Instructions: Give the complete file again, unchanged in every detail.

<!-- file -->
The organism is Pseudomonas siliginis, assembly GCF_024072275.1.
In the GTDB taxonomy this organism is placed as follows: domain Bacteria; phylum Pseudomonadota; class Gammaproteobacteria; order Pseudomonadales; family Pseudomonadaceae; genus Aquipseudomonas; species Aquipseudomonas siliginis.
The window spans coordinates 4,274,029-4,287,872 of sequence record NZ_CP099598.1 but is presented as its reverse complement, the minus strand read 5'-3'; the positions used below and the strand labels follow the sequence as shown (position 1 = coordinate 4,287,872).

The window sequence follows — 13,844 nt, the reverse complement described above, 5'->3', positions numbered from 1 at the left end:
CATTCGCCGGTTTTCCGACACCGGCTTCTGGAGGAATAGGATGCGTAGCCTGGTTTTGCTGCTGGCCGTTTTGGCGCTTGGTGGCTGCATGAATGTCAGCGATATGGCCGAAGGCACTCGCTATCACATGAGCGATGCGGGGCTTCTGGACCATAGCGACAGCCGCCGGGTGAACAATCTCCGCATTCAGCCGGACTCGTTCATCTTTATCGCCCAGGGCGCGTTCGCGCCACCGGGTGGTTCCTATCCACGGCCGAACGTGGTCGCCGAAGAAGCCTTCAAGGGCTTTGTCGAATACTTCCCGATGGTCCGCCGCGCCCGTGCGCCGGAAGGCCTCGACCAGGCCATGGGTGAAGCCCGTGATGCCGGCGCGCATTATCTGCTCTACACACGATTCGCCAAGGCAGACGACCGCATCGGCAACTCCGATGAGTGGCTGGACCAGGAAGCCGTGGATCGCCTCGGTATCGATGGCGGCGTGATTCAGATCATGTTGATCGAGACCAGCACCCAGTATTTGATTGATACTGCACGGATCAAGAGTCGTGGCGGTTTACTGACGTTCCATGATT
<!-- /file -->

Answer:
The organism is Pseudomonas siliginis, assembly GCF_024072275.1.
In the GTDB taxonomy this organism is placed as follows: domain Bacteria; phylum Pseudomonadota; class Gammaproteobacteria; order Pseudomonadales; family Pseudomonadaceae; genus Aquipseudomonas; species Aquipseudomonas siliginis.
The window spans coordinates 4,274,029-4,287,872 of sequence record NZ_CP099598.1 but is presented as its reverse complement, the minus strand read 5'-3'; the positions used below and the strand labels follow the sequence as shown (position 1 = coordinate 4,287,872).

The window sequence follows — 13,844 nt, the reverse complement described above, 5'->3', positions numbered from 1 at the left end:
CATTCGCCGGTTTTCCGACACCGGCTTCTGGAGGAATAGGATGCGTAGCCTGGTTTTGCTGCTGGCCGTTTTGGCGCTTGGTGGCTGCATGAATGTCAGCGATATGGCCGAAGGCACTCGCTATCACATGAGCGATGCGGGGCTTCTGGACCATAGCGACAGCCGCCGGGTGAACAATCTCCGCATTCAGCCGGACTCGTTCATCTTTATCGCCCAGGGCGCGTTCGCGCCACCGGGTGGTTCCTATCCACGGCCGAACGTGGTCGCCGAAGAAGCCTTCAAGGGCTTTGTCGAATACTTCCCGATGGTCCGCCGCGCCCGTGCGCCGGAAGGCCTCGACCAGGCCATGGGTGAAGCCCGTGATGCCGGCGCGCATTATCTGCTCTACACACGATTCGCCAAGGCAGACGACCGCATCGGCAACTCCGATGAGTGGCTGGACCAGGAAGCCGTGGATCGCCTCGGTATCGATGGCGGCGTGATTCAGATCATGTTGATCGAGACCAGCACCCAGTATTTGATTGATACTGCACGGATCAAGAGTCGTGGCGGTTTACTGACGTTCCATGATT